A former inmate is seeking justice for a 75-year-old homeless man who died late last year in a New Jersey jail while strapped in a “turtle suit” and left lying in his own filth.
And he claims that authorities have threatened his physical safety and his freedom for speaking out.
Sean Turzanski was jailed Dec. 9 to await trial on a robbery charge and two counts of shoplifting after he was accused of stealing two televisions and shoving a security guard who confronted him.
About two weeks later, the 29-year-old was placed in the segregated unit of the Burlington County Jail for fighting with another inmate.
That’s where he first encountered Robert Taylor, an alcoholic homeless man with known mental health issues who was placed in the segregated unit following a citation for disorderly conduct and then failing to appear in court on that charge.
Corrections officers guided the frail Taylor into his own cell, laid him on the concrete floor in a thick, sleeveless anti-suicide smock, and left him there for five days as he defecated and urinated on himself, too weak to eat or take medications offered to him, Turzanski said.
Taylor died five days later, on Dec. 30, of what investigators later ruled to be natural causes.
“You put someone 75 years old going through detox on a freezing cold floor, and naturally they’re going to die,” Turzanski told The Raw Story.
Turzanski said he begged corrections officers to help the older man. At least one of the officers sought help for the ill inmate and even brought the man’s food tray inside his cell, in apparent violation of jail guidelines, but Taylor never touched any of the 15 meals he was served.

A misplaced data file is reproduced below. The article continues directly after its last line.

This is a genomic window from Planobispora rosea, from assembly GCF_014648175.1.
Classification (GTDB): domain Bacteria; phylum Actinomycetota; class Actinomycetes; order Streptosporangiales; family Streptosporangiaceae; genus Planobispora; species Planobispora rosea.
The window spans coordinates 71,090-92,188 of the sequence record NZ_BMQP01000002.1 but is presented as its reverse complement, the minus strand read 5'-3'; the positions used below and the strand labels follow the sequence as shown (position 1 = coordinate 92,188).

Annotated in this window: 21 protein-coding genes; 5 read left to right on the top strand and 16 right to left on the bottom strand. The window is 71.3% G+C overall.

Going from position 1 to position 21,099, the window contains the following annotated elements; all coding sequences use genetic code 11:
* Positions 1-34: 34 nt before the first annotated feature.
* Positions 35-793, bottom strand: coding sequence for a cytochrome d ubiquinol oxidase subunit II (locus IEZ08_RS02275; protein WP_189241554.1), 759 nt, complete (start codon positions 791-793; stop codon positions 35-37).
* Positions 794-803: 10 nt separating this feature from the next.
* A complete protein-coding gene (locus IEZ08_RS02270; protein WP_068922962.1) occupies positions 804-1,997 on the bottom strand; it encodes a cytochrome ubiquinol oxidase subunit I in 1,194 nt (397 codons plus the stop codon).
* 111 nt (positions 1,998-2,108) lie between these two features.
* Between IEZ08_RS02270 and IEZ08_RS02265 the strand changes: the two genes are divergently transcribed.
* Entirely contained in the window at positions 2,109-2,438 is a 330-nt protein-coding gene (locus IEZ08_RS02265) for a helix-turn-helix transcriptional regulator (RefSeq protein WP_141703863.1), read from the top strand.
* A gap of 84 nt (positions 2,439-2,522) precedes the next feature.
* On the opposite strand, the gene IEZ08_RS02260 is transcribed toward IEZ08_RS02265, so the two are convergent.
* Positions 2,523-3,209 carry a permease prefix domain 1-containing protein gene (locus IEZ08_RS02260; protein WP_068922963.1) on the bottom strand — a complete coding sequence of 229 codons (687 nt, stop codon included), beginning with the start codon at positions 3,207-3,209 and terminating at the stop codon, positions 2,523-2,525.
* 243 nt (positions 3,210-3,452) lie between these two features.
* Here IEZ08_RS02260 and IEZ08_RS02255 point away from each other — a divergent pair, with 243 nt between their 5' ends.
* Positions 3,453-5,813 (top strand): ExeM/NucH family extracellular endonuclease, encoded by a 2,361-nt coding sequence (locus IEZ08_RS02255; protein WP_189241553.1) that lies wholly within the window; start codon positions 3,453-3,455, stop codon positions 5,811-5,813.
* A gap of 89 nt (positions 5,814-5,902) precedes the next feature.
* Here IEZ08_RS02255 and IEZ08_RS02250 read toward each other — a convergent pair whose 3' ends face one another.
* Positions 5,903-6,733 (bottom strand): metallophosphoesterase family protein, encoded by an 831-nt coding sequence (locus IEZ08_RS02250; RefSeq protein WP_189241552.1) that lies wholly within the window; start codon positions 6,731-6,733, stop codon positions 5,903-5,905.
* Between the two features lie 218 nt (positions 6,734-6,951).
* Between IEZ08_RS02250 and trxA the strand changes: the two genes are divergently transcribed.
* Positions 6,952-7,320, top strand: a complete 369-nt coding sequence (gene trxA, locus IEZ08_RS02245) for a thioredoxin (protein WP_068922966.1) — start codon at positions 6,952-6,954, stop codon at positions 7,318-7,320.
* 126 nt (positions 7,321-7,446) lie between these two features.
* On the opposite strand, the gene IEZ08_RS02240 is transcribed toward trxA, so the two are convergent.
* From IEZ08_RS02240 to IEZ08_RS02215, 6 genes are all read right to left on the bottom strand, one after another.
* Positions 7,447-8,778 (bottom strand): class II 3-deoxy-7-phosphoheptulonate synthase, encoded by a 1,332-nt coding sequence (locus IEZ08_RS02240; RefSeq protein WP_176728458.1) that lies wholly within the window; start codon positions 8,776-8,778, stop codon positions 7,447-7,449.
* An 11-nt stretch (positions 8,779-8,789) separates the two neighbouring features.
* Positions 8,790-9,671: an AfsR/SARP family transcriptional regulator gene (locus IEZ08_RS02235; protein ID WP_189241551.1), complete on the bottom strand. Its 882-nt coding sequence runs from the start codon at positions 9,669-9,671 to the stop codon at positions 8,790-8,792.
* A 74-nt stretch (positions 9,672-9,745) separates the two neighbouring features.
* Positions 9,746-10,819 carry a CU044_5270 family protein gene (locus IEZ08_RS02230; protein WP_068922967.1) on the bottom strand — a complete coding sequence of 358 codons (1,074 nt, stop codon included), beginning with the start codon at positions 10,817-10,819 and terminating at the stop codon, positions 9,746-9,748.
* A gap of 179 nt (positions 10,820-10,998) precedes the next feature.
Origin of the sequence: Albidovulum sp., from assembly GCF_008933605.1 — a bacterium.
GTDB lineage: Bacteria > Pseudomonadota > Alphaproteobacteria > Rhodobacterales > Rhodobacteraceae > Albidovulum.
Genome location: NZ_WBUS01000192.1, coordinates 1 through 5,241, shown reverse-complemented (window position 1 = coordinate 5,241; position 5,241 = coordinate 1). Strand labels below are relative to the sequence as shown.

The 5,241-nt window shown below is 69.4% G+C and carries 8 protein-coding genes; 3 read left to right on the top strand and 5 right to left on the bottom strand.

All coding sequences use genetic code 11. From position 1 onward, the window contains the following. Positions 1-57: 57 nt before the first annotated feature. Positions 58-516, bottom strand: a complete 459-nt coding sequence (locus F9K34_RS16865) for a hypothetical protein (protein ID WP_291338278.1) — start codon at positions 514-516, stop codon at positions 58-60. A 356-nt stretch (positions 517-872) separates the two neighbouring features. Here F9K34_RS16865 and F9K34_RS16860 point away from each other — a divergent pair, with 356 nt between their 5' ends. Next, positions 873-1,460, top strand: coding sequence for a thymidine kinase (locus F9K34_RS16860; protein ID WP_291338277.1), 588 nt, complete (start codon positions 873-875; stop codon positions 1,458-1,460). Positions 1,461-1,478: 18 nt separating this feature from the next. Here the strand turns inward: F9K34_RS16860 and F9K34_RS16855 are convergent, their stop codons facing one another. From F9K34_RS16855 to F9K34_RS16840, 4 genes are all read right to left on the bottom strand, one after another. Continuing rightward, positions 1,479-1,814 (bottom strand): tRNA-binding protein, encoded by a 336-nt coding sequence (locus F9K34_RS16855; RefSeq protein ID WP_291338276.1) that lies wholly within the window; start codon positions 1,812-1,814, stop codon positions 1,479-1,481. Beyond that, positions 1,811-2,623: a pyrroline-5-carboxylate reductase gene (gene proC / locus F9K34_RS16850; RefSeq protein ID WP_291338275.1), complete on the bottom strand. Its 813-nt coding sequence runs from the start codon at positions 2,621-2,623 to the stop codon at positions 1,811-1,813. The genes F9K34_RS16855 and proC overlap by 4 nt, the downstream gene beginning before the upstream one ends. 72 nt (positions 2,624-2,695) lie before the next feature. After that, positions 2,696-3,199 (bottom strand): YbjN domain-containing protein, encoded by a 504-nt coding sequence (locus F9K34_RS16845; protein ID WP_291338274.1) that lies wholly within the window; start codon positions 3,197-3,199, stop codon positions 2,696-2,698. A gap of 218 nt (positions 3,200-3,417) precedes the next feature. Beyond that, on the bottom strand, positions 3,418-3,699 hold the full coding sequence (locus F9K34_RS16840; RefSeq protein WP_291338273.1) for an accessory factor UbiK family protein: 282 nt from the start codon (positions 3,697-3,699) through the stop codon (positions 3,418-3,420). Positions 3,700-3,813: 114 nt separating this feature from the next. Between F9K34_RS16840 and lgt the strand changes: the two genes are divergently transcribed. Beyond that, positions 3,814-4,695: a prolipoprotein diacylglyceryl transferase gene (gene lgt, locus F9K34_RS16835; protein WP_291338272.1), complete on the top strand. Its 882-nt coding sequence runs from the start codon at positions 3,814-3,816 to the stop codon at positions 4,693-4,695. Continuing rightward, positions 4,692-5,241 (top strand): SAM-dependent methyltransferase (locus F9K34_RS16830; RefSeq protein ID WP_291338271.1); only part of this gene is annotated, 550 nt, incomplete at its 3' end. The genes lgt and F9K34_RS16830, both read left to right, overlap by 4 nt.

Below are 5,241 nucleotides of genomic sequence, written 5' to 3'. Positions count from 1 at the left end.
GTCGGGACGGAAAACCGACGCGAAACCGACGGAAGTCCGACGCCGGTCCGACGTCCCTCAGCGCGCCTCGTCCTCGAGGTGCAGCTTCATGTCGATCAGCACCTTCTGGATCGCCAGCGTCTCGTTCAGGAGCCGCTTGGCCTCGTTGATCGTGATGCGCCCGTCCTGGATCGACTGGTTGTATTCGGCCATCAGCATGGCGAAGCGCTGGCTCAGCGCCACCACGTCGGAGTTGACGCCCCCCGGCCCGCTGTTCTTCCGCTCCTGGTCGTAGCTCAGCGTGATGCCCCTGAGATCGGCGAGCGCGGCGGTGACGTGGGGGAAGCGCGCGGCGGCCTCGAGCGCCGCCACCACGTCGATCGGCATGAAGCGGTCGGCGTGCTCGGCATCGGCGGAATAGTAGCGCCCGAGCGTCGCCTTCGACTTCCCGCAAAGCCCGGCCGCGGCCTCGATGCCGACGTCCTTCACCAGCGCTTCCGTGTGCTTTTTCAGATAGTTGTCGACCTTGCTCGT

But the other officers – and even the nurses who distributed medications – mocked Taylor as he lay “rotting” away, as Turzanski described it.
“The stench was so bad that officers in general population, about 30 feet away and through three doors, were asking what the hell was going on,” he said. “I wouldn’t put an animal in those conditions, let alone a human being.”
His account was backed by a 10-year jail employee who spoke to The Trentionian and in letters written from jail by Jerome Iozzia – the same inmate who Turzanski had fought with, landing them both in segregation.
The 50-year-old Iozzia died Feb. 25 from what coroners ruled a combination of pneumonia, empyema, and sepsis, with a four-day interval between onset and death.
But Iozzia, who was arrested in September on heroin and cocaine possession charges, complained in letters to his girlfriend in December that jail medical personnel had not properly administered his medications or adjusted his pacemaker. He made similar complaints in a Jan. 25 letter.
Turzanski said both Taylor and Iozzia were victims of the woeful medical care inside the jail.
“This is just a county jail — you could be in there for domestic violence for fighting with your wife or a DUI or just waiting for your trial and don’t have the money to get bailed out,” he said. “You could be innocent.”
Hospitalizing Taylor would have taken up too much time, money, and manpower, the jail employee told the newspaper, because two officers would have been required to transport him and another corrections officer would have been needed to watch over him there.